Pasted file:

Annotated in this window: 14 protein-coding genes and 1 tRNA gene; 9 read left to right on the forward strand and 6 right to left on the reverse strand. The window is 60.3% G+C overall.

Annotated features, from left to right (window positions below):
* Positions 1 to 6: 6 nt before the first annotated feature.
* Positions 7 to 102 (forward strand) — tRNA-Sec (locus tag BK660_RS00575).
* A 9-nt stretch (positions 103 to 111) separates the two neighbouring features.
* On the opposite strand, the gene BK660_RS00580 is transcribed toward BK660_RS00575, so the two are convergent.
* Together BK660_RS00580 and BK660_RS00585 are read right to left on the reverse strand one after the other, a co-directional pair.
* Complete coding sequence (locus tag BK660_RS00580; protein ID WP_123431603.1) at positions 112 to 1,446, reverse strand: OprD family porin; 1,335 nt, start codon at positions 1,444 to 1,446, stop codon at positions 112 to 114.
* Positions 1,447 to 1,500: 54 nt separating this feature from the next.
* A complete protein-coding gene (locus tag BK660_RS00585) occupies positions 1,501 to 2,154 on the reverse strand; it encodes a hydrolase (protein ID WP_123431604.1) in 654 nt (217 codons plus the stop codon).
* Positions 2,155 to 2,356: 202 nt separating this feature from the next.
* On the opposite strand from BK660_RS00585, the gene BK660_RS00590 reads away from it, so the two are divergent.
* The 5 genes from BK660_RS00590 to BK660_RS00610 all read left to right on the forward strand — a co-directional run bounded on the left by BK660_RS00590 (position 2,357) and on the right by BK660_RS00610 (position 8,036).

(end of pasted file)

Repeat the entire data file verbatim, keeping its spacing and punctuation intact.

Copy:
Annotated in this window: 14 protein-coding genes and 1 tRNA gene; 9 read left to right on the forward strand and 6 right to left on the reverse strand. The window is 60.3% G+C overall.

Annotated features, from left to right (window positions below):
* Positions 1 to 6: 6 nt before the first annotated feature.
* Positions 7 to 102 (forward strand) — tRNA-Sec (locus tag BK660_RS00575).
* A 9-nt stretch (positions 103 to 111) separates the two neighbouring features.
* On the opposite strand, the gene BK660_RS00580 is transcribed toward BK660_RS00575, so the two are convergent.
* Together BK660_RS00580 and BK660_RS00585 are read right to left on the reverse strand one after the other, a co-directional pair.
* Complete coding sequence (locus tag BK660_RS00580; protein ID WP_123431603.1) at positions 112 to 1,446, reverse strand: OprD family porin; 1,335 nt, start codon at positions 1,444 to 1,446, stop codon at positions 112 to 114.
* Positions 1,447 to 1,500: 54 nt separating this feature from the next.
* A complete protein-coding gene (locus tag BK660_RS00585) occupies positions 1,501 to 2,154 on the reverse strand; it encodes a hydrolase (protein ID WP_123431604.1) in 654 nt (217 codons plus the stop codon).
* Positions 2,155 to 2,356: 202 nt separating this feature from the next.
* On the opposite strand from BK660_RS00585, the gene BK660_RS00590 reads away from it, so the two are divergent.
* The 5 genes from BK660_RS00590 to BK660_RS00610 all read left to right on the forward strand — a co-directional run bounded on the left by BK660_RS00590 (position 2,357) and on the right by BK660_RS00610 (position 8,036).